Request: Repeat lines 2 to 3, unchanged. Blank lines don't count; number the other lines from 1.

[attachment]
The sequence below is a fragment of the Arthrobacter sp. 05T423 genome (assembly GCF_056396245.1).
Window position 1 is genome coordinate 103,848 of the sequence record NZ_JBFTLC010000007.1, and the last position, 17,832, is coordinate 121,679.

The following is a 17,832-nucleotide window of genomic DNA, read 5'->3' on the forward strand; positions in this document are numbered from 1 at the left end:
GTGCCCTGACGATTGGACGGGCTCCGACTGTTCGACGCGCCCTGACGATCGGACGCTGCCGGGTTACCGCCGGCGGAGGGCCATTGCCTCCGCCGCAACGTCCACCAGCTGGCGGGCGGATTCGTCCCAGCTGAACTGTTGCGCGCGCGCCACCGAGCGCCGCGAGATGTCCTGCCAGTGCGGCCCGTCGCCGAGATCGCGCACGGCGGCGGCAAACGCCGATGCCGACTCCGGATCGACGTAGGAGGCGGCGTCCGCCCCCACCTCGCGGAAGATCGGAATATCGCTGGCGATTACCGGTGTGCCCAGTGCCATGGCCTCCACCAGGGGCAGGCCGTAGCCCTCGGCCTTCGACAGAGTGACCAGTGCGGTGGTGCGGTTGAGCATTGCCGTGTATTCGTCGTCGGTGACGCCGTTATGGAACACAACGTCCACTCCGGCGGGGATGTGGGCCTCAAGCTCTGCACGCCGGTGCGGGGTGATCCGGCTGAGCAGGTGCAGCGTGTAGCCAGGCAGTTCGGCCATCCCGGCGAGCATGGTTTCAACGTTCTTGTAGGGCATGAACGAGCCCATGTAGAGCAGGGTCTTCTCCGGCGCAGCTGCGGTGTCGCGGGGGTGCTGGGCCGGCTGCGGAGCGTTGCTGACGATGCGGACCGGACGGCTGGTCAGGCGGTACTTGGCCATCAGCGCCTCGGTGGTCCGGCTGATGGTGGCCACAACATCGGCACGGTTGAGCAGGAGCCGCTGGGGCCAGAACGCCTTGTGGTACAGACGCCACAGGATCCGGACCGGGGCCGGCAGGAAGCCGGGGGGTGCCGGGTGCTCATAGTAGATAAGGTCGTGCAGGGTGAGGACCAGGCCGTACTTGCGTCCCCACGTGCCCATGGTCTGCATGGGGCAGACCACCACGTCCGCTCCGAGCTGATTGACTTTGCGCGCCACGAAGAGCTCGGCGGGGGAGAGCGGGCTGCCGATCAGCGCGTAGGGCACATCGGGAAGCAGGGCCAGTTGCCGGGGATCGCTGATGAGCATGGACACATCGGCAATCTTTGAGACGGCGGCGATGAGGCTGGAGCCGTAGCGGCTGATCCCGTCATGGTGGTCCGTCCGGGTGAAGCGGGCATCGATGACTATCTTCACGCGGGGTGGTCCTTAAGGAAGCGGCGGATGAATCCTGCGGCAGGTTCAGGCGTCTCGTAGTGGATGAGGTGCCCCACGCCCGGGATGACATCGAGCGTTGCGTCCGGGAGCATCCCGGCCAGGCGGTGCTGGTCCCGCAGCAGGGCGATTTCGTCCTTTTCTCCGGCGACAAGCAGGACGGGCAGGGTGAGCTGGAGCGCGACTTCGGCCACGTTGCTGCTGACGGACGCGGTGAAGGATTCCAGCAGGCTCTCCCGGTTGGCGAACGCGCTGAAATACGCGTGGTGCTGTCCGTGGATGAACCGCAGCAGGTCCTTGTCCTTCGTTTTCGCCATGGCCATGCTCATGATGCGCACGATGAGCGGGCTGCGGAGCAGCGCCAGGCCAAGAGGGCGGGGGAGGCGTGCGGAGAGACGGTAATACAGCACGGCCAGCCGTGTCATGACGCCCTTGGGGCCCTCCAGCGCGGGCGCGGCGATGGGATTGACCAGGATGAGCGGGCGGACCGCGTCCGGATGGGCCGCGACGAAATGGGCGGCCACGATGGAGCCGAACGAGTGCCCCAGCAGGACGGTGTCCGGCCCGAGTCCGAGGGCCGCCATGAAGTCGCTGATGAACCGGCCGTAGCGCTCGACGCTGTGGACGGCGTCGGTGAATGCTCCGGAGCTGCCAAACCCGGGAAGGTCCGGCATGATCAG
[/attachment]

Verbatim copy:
Window position 1 is genome coordinate 103,848 of the sequence record NZ_JBFTLC010000007.1, and the last position, 17,832, is coordinate 121,679.

The following is a 17,832-nucleotide window of genomic DNA, read 5'->3' on the forward strand; positions in this document are numbered from 1 at the left end: